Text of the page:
There are far too many small councils. Twenty-seven local authority areas have a population of under 10,000, only five, including Londonderry have a population of over 40,000. The consequences of this for housing provision and for other services are fairly clear in terms of insufficient population size, low rate receipts, inability to employ professional staffs, limited planning and development schemes, few economies of scale, and resultant inequality in standards between councils. (Birrell etal., 1971: 10)It was in the early 1970s that comprehensive evidence started to become available on the overall condition of the housing stock and also information on the housing characteristics of Catholic and Protestant households. There have been and remain a number of marked tenure differences between the two religious communities. The 1971 Census showed that Catholics were less likely than Protestants to be owner occupiers or private renters and more likely to be in public rented accommodation. Even though there have been a number of important changes in the overall tenure mix, the most significant being the decline in the level of the private rented sector, there remain important tenure differences between the two religious groups. Catholics continue to be less likely to be owner occupiers and more likely to be public renters than Protestants.
Catholic households are on average larger than Protestant households reflecting larger family sizes among Catholics, which in turn are a result of cultural and religious factors. The larger household size is also reflected in the level of overcrowding which tends to be higher in Catholic households. Although Catholics tended to have larger families they were more likely, on average, to live in dwellings with fewer rooms than Protestants (Northern Ireland General Register Office, 1975); in more recent years this differential has declined (Registrar General Northern Ireland, 1993).
In addition to differentials in tenure and overcrowding there is evidence to suggest that the quality of dwellings inhabited by Catholic households were of lower quality than those of Protestant households (Northern Ireland General Register Office, 1975). The 1971 Census provided details of the level of amenities (hot water supply, fixed bath or shower, and inside toilet) broken down by religion. The data show that there were important differences in the level of amenities in the dwellings of the two communities in 1971. In each case the availability of exclusive use of amenities in Catholic households was substantially lower than in Protestant households. For example, 63.6 per cent of Catholic dwellings had exclusive use of all three amenities while the figure for Protestant dwellings was 72.0 per cent. Data at a district council area level was also available in the 1971 Census reports, but a breakdown by district and religion was not published. However, there were strong associations between the level of amenities in each of the 26 district councils and the proportion of Catholics living in those areas. Although highly suggestive of the fact that at an area level Catholic households were more likely to lack basic amenities, this type of association is not conclusive.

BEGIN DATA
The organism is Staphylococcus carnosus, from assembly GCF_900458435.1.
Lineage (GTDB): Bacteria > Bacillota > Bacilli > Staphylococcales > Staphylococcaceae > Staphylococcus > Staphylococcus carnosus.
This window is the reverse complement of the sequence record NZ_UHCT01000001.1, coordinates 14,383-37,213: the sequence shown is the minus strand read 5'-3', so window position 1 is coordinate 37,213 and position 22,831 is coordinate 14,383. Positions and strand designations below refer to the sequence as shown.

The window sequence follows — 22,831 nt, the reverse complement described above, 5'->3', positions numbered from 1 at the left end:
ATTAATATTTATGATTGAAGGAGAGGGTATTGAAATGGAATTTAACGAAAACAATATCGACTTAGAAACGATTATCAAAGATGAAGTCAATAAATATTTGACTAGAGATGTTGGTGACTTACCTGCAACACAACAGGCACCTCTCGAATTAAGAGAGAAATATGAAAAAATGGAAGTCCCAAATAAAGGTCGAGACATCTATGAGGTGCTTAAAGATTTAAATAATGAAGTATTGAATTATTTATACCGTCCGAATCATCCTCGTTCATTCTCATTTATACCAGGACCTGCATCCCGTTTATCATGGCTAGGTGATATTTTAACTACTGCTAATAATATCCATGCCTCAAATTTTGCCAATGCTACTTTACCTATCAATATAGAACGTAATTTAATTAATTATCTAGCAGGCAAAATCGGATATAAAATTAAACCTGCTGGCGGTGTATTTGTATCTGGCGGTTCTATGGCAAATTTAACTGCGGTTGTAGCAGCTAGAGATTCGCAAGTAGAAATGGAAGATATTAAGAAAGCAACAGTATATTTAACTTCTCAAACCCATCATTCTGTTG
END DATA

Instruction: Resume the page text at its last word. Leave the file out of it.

Unpublished data from the 1971 Census on amenity provision by district council and by religion were made available to the author. A summary of part of this information is presented in Figure 9.1. The proportion of Catholic and Protestant households that had exclusive use of all three basic amenities was calculated for each of the 26 district councils. These data were then graphed on the basis of a ranking from the highest Protestant district council to the lowest. The first thing that is clear from the figure is the large difference in amenity provision in dwellings in the Greater Belfast area and those in the rest of the region, particularly in the west and south. Among Protestant households there was a 40 per cent difference between the district council area with the highest level of amenity provision and that with the lowest. Among Catholic households this difference was 60 per cent. So the main differential in amenity provision was an area one. However, it is also clear from the figure that in all but four of the district council areas, Catholic households were more likely than Protestant households to live in dwellings lacking amenities. It is worth noting that a number of those areas where the provision and condition of housing were poorest, were the same areas where the Civil Rights movement had active support.